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One of the most frequent questions received in American Medical Association headquarters is "Since I am a member of A. M. A. by virtue of my county medical society membership, just what do I get out of my affiliation with the parent association?"
First of all, the A. M. A. should not be considered the "parent" organization. More accurately it is the offspring of the 1,915 local medical societies throughout the United States and the American territories. The immediate and obvious answer to the question, however, is that a member of the A. M. A. gains status as a reputable physician, acceptance by his professional colleagues, and recognition of the right to mingle with his colleagues, particularly in their scientific discussions, to work with them for common objectives. In other words, the A. M. A. member becomes a member of the team.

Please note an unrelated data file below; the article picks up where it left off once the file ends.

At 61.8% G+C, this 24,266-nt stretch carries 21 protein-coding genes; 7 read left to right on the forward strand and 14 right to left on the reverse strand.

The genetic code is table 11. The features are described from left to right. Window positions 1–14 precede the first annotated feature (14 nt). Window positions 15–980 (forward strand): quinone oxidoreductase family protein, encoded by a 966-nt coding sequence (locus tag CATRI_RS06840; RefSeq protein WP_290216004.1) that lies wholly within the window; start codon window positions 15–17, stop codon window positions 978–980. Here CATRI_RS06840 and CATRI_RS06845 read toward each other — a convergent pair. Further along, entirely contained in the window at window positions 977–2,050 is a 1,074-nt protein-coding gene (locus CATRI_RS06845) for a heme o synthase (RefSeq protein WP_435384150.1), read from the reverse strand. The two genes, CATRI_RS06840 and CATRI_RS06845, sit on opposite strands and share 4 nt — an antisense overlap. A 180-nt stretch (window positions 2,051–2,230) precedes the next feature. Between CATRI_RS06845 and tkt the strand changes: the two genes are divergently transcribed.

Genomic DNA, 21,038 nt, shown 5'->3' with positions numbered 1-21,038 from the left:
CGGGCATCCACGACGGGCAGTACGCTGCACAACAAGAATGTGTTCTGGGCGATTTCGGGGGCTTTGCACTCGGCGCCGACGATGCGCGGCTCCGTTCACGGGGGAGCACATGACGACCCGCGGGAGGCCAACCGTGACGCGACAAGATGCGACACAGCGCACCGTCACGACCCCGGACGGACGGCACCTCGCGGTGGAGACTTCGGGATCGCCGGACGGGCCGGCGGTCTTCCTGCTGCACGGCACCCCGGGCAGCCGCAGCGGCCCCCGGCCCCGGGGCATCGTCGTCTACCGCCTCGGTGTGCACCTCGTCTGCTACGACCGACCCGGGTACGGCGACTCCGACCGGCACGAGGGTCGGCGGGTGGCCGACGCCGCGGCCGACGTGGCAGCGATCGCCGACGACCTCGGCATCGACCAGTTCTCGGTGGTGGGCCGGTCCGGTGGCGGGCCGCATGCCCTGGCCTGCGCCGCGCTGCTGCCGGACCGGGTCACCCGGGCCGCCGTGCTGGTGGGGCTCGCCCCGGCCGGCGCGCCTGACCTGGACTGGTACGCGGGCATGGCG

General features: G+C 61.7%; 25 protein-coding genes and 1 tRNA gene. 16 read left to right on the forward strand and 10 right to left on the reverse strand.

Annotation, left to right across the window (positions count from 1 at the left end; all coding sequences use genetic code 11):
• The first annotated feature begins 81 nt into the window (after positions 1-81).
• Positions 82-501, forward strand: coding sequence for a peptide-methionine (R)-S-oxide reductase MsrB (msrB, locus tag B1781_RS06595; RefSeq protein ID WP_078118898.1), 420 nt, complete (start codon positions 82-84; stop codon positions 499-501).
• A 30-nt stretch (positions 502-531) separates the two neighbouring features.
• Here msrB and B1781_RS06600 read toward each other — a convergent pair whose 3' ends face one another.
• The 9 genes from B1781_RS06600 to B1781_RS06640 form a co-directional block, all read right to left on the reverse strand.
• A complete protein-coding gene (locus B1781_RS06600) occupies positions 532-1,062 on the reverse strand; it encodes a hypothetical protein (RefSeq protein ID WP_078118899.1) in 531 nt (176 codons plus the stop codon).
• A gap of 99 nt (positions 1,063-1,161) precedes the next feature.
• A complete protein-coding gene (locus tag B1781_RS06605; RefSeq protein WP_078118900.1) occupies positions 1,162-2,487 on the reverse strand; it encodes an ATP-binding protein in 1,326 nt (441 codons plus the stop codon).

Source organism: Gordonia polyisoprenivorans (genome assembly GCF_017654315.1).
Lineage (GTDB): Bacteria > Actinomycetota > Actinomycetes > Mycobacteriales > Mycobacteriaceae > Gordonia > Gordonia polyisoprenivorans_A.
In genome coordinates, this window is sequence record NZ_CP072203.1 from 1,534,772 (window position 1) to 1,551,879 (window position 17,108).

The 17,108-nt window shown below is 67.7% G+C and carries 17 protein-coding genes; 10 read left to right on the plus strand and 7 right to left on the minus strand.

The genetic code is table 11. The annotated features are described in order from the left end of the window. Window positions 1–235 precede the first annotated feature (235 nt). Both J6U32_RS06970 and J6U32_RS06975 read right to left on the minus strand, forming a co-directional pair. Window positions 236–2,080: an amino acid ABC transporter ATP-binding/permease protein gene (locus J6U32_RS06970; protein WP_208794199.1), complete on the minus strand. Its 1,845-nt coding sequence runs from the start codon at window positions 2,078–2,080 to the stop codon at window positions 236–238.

The major purpose of the A. M. A.
THE A. M. A. TEAM. JAMA. 1958;167(7):865–866. doi:10.1001/jama.1958.02990240065013
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